Marine Projects is delighted to present Salon No.13,
Works 373 – 417, a group exhibition presenting the
work of Zoe Crosher, Emma Gray, Emilie Halpern,
Ariel Herwitz, Lauren Spencer King, Galia Linn, Fay
Ray and Samantha Thomas.
Following in the tradition of past Marine Salon shows,
Salon No. 13 does not follow a strict curatorial
theme, focusing instead on the vision of an
imaginary collector that is deeply invested in various
artistic concerns. This time, the focus is on
contemporary women artists living and working in
Los Angeles specifically. Each exhibition transforms
the home on a fundamental level, bringing to light
the way living with art and carefully curating a
personal collection changes our living space in
powerful ways. These artists have brought their work
into a private home and molded it into a space that
embodies the particular considerations in their
practice, highlighting the common threads.
Particularly, the seen and the unseen, the real and the
illusory, materiality, temporality, transformation,
alchemy, the nebulous nature of energy - as both a
force and a word - and our relationship to the natural
"Witnesses III", watercolor on paper on panel, 12" x 16"
"Mummy Net", marble, African jade, brass, 24" x 40"
"I Am From The Caucasus Mountains", (diptych) graphite on paper, marble / volkonskoite on paper on panel, 20" x 30"
"What Is It That You Want Right Now But Aren't Saying", graphite on paper, glass, marble, 44'' x 10'' x 5"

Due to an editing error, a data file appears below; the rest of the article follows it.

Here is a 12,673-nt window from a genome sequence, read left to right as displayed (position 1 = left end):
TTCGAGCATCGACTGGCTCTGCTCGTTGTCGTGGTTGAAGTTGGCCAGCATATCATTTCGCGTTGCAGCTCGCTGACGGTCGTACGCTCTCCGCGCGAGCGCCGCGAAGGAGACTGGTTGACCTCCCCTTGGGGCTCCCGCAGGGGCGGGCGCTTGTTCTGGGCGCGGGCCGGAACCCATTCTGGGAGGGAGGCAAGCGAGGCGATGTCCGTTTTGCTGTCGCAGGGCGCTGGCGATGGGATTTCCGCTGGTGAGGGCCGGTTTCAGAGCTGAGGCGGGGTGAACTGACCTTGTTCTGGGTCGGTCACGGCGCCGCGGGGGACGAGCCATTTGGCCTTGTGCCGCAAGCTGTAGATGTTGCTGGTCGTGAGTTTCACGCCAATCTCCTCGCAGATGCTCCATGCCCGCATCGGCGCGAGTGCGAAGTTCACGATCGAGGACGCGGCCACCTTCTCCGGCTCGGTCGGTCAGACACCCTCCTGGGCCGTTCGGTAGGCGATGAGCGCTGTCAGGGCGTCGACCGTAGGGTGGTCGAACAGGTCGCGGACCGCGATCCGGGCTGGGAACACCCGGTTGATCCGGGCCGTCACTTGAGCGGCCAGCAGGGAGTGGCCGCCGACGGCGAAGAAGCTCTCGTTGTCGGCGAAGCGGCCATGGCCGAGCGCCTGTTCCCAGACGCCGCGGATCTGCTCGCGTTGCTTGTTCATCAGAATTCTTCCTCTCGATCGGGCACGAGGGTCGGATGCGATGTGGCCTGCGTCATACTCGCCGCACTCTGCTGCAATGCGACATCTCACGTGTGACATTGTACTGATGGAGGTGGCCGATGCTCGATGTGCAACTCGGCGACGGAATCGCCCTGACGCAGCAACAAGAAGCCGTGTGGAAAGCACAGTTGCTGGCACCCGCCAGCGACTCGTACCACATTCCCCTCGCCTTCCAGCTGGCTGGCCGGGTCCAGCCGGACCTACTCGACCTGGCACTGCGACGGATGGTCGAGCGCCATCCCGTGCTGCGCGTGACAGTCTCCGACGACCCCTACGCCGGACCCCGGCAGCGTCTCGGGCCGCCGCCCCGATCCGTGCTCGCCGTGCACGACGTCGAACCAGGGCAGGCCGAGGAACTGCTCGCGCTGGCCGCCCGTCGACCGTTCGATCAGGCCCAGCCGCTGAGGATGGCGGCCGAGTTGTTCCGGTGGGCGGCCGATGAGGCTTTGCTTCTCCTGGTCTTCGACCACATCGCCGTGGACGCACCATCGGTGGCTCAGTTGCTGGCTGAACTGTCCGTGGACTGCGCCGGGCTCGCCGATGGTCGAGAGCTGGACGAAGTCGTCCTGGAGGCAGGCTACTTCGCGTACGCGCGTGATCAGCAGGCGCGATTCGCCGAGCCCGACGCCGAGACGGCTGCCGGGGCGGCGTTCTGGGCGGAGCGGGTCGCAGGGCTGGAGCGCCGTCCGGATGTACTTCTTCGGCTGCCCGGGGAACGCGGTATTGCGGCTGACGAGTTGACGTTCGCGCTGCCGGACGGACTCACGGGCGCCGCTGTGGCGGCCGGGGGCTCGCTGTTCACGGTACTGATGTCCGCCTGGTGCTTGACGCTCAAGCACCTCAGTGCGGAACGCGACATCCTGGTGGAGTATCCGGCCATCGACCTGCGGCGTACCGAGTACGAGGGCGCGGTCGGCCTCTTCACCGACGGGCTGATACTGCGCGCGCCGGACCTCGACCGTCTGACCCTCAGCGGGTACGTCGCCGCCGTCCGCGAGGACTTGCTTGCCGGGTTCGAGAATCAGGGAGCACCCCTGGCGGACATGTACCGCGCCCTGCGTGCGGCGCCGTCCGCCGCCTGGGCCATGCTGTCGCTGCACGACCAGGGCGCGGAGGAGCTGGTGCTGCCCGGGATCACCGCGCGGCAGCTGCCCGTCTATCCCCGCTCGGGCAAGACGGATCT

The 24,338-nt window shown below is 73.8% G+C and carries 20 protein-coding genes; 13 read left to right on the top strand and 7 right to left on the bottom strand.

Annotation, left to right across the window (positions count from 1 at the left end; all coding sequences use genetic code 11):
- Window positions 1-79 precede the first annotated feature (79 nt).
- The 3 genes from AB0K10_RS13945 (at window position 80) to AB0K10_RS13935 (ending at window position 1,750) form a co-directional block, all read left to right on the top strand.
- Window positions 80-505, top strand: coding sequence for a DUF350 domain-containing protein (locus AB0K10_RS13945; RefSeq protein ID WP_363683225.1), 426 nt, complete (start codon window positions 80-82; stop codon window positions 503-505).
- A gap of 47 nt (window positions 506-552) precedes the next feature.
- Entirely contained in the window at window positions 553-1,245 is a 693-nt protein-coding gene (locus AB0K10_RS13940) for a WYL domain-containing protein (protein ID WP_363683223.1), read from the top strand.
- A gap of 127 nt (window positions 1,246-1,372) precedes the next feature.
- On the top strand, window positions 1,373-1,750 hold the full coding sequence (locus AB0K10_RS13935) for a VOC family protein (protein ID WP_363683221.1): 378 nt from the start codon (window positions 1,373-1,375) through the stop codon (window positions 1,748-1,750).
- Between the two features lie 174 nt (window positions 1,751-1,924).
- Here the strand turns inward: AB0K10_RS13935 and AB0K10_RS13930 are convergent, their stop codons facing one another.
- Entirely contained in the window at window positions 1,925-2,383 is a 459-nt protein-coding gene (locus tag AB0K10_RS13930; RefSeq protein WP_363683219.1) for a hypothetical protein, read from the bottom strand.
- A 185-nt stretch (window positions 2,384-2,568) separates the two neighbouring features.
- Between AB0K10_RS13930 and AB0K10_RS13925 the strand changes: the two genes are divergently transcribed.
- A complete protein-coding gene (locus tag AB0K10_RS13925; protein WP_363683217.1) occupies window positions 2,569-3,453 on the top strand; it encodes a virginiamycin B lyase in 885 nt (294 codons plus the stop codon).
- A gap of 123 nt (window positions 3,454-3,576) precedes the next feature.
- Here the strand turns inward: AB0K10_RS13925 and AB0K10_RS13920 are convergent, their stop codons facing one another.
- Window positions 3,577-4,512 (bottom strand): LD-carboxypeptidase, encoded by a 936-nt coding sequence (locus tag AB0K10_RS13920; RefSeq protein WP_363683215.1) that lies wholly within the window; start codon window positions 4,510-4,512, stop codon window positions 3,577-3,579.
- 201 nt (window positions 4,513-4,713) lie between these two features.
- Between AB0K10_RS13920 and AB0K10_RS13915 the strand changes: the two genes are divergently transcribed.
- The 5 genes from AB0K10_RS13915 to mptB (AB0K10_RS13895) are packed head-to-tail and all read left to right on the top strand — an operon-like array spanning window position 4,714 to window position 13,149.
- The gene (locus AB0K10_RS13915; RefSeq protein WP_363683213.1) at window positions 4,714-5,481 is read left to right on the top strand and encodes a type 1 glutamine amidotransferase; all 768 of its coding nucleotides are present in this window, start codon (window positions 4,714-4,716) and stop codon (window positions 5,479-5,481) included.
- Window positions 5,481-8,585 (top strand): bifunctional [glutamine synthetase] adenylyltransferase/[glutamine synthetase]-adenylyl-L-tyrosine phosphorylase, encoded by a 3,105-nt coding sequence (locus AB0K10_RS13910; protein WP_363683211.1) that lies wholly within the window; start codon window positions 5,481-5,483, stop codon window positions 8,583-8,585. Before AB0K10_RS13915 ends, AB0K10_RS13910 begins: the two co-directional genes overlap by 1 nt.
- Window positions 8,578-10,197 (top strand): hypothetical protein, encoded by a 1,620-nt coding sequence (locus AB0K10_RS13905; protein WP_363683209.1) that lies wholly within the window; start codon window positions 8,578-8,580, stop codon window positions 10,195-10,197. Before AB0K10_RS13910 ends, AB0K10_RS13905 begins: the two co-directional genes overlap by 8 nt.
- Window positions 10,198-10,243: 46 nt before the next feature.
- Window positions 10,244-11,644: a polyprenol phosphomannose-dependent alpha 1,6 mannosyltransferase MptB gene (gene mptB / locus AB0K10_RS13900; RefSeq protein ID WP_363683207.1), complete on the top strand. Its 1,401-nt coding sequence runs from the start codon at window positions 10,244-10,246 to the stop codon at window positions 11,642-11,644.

Lauren Spencer King works in a variety of materials,
making drawings and sculptures in thoughtfully
connected groupings. The work, while personal in
nature, becomes deeply universal, exploring the
unknown on a grand scale – life, death, transcending
grief, natural phenomena, the cosmos - things that
are ancient, elusive, mysterious, unexplainable,
unseen but felt. For this exhibition, King has made a
grouping of objects including a watercolor painting, a
weaving made of marble beads and a graphite
drawing of a dolmen. Dolmens are ancient stone
structures that were built as burial tombs. The wisest
person in a community would choose to sacrifice
themselves, going into the dolmen to die, with the
belief that the structure would somehow hold the
wisdom of their soul for future generations. The dark
void of the dolmen acts as a visual and energetic
vessel to hold ideas, emotions and memories,
pushing the limits of what a drawing can hold.